"This new study in Environmental Health Perspectives is on girls, but the damage isn't limited to them. These are equal-opportunity hormones, and they're making boys more feminine as well."

Until the government takes steps to eliminate these toxins, it's up to us to protect ourselves from phenols, phthalates and phytoestrogens.

http://www.healthiertalk.com/common-chemicals-linked-early-puberty-1788


More on soy, and also reasons to avoid certain brands that refine the soy with hexane:   http://www.empowher.com/healthy-eating/content/neurotoxin-hexane-many-processed-foods

Many non-organic veggie burgers are immersed in the neurotoxin hexane when they are being prepared. As a rule, non-organic veggies burgers containing soy protein isolate, soy protein concentrate, or texturized vegetable protein have been immersed in the neurotoxin.

Hexane may even have been used for veggie burgers that you bought thinking they were organic. But it's not that simple. Check labels carefully. If the label says "made with organic ingredients" the neurotoxin hexane may still be present. The disclaimer being that the label does not say the product is ONLY made with organic ingredients.

Dr. Kaayla Daniel, who wrote "The Whole Soy Story" voices caution about the use of soy.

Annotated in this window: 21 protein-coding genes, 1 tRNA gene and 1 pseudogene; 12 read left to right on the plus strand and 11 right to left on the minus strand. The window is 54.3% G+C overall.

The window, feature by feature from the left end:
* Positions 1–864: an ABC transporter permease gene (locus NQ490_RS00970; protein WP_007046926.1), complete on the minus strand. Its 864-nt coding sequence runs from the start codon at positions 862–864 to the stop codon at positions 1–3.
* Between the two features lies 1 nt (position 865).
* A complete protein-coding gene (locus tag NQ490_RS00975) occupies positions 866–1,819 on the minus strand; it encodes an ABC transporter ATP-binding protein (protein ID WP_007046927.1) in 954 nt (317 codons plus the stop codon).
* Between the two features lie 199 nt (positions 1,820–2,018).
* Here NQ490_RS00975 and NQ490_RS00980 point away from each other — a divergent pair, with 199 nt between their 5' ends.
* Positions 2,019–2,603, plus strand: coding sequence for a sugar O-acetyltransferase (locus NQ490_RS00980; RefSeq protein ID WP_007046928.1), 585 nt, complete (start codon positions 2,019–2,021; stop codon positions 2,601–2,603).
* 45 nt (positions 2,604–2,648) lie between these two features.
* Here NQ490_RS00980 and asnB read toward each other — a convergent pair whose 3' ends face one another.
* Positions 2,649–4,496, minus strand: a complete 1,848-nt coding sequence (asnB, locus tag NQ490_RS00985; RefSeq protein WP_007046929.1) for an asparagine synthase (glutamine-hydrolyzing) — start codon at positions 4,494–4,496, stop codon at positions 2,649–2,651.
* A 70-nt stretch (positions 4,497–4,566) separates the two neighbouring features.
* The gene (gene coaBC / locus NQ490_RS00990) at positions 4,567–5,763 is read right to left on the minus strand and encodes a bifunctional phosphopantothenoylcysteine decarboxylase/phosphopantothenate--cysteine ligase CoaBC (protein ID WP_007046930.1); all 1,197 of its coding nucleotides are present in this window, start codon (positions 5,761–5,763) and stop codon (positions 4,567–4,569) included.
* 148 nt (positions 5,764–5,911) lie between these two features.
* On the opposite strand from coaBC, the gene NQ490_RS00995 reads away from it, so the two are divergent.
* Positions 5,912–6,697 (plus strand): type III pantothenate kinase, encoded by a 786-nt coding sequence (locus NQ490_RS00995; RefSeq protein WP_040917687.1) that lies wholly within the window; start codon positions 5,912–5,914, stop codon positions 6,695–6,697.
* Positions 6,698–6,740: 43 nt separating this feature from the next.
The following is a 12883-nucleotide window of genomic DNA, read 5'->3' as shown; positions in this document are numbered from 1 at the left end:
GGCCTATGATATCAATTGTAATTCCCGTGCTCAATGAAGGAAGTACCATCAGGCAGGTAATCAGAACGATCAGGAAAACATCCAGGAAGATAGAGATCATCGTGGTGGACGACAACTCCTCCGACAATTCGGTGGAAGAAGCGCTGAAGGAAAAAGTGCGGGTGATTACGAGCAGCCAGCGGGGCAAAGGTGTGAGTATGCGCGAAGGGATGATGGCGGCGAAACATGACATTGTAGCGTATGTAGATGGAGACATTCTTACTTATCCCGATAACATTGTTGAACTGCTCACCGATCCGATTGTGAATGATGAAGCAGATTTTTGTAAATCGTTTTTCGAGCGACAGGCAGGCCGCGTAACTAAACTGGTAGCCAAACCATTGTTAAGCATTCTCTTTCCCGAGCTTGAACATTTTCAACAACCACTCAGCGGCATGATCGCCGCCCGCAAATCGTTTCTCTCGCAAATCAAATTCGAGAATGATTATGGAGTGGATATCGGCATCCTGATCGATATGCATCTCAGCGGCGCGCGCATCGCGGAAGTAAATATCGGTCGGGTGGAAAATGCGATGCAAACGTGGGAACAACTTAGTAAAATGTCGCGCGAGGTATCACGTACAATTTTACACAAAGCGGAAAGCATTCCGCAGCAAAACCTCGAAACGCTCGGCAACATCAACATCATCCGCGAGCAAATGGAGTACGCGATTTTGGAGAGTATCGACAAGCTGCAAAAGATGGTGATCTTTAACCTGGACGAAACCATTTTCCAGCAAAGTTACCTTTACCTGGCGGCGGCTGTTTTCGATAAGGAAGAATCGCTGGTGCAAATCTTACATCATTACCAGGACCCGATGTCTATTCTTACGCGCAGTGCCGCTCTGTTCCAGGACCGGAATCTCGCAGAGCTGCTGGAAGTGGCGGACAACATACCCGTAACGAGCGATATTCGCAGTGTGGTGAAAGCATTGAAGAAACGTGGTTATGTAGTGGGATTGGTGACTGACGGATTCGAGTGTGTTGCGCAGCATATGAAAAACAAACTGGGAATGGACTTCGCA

"Dr. Daniel also points out the findings of numerous studies reviewed by her and other colleagues -- that soy does not reliably lower cholesterol, and in fact raises homocysteine levels in many people, which has been found to increase your risk of stroke, birth defects, and yes: heart disease."

Veggie burgers aren't the only food product to watch out for. The neurotoxin hexane is present in the vast majority of processed foods containing soy, peanut and corn oil.

http://articles.mercola.com/sites/articles/archive/2010/05/15/which-vegg...




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by on Jun. 8, 2010 at 8:40 PM
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Replies (1-10):
JoyeAustin
by on Jun. 8, 2010 at 8:47 PM

I wish people realized that very careful research and consideration has to go into these product choices. You can't just grab something off the shelf and assume because it's there, it's all good.